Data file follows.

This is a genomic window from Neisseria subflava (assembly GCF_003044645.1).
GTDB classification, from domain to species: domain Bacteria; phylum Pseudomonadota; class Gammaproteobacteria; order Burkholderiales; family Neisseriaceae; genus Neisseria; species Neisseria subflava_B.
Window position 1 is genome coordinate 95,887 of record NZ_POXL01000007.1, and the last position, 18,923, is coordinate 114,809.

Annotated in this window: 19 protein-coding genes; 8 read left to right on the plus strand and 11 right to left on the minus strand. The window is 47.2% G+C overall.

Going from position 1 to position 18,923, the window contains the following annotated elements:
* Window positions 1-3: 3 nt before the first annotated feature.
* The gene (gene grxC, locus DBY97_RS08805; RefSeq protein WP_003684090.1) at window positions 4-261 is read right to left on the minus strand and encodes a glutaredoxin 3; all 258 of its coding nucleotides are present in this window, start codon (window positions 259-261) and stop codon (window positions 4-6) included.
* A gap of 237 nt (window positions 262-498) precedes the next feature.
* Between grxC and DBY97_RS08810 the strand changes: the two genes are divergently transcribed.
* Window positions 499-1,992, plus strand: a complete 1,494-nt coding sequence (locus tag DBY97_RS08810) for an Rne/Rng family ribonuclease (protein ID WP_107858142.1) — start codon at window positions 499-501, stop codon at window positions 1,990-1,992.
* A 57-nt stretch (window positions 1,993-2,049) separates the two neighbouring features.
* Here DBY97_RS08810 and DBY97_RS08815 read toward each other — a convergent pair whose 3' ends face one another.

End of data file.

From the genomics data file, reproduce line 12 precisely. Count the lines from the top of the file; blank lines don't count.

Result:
* Here DBY97_RS08810 and DBY97_RS08815 read toward each other — a convergent pair whose 3' ends face one another.